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James T. Priest

James T. Priest

Born: September 19, 1835, in Ontario, Canada
Died: May 2, 1903, in Tempe

James T. Priest settled in the Tempe area in 1871. He worked on the construction of the Kirkland-McKinney Ditch, which earned him rights to use water from the canal. He homesteaded land west of Hayden's Ferry, and got seeds from one of the Pima villages along the Gila River. At that time metal tools were scarce in the Salt River Valley, so Priest used an "Indian plow" made from a bent stick to clear his land. In 1875, after he established a prosperous farm, he married Mariana Gonzales, the oldest daughter of his neighbor, Mariano Gonzales. They had eight children, six of whom survived, including Clara, John, Marina, Anna, Lourdes, and James, Jr.

James Priest was actively involved in the early development of Tempe. He served as a zanjero on the Tempe Canal, and was elected to the Board of Directors of the Tempe Irrigating Canal Company. He served five terms on Maricopa County Board of Supervisors in the 1870s and '80s. He was a Tempe School District trustee and the Justice of the Peace at Tempe. He was also a member of the Arizona Good Roads Association and the Republican party. In the 1880s, he served on the Maricopa Water Storage Commission and was one of the party of five men who went to Tonto Basin and laid the first plans for the Roosevelt Dam. But he did not live to see the completion of the dam in 1911. Priest was one of the donors that helped purchase land for a site for the Territorial Normal School in 1885. He also helped raise money to build St. Mary's Catholic Church, which was completed shortly after his death.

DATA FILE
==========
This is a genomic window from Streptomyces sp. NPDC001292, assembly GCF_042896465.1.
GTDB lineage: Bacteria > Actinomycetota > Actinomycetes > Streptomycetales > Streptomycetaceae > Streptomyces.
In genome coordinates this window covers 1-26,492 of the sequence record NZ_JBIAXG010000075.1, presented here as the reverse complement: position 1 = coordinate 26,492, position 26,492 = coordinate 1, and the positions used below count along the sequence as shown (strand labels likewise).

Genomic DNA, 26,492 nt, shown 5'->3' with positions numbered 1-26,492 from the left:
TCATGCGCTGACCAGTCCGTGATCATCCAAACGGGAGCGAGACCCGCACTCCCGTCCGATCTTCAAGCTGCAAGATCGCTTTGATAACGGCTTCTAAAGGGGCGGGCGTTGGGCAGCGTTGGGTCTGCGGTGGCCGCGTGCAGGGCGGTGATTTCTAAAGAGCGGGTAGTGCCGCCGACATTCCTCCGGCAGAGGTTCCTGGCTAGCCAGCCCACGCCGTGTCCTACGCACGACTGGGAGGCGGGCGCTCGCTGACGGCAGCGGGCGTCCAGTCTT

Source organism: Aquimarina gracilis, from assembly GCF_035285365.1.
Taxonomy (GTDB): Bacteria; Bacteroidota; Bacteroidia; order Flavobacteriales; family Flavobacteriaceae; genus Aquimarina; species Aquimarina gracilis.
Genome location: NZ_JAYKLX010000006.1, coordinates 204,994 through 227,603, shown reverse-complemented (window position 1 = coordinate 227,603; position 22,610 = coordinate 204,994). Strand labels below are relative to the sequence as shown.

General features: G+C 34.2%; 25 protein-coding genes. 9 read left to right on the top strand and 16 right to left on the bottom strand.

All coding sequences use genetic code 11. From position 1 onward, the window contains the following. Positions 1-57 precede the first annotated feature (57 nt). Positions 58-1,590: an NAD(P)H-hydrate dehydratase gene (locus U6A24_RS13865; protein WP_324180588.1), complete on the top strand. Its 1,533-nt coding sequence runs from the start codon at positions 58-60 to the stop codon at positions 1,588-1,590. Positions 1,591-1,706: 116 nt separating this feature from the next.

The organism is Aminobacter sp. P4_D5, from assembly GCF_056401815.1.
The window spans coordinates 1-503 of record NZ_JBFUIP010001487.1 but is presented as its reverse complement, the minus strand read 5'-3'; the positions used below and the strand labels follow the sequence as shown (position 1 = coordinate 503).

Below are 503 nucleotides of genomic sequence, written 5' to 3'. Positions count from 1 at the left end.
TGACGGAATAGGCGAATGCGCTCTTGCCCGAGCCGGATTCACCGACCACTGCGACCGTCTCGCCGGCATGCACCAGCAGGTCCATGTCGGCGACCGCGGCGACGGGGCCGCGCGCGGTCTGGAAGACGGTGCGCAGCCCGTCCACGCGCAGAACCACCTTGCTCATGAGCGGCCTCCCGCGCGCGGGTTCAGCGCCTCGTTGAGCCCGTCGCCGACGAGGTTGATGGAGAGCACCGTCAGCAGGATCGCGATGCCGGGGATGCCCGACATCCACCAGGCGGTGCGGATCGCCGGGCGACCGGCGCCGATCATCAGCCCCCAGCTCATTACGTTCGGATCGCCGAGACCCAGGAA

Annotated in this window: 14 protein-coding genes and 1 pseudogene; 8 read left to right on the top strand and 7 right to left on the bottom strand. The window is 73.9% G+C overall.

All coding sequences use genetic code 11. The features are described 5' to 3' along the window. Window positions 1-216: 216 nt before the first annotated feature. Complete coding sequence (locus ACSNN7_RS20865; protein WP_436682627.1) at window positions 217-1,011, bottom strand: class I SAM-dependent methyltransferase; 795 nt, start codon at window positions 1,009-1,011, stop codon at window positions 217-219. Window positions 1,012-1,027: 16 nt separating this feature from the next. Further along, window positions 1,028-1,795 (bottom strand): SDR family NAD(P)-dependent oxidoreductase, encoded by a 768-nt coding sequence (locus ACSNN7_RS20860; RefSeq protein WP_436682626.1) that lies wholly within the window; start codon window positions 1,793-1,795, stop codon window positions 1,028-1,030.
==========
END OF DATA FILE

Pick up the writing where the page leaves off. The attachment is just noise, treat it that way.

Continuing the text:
Priest Road was named for this Tempe pioneer who established the first farm in what is now west Tempe.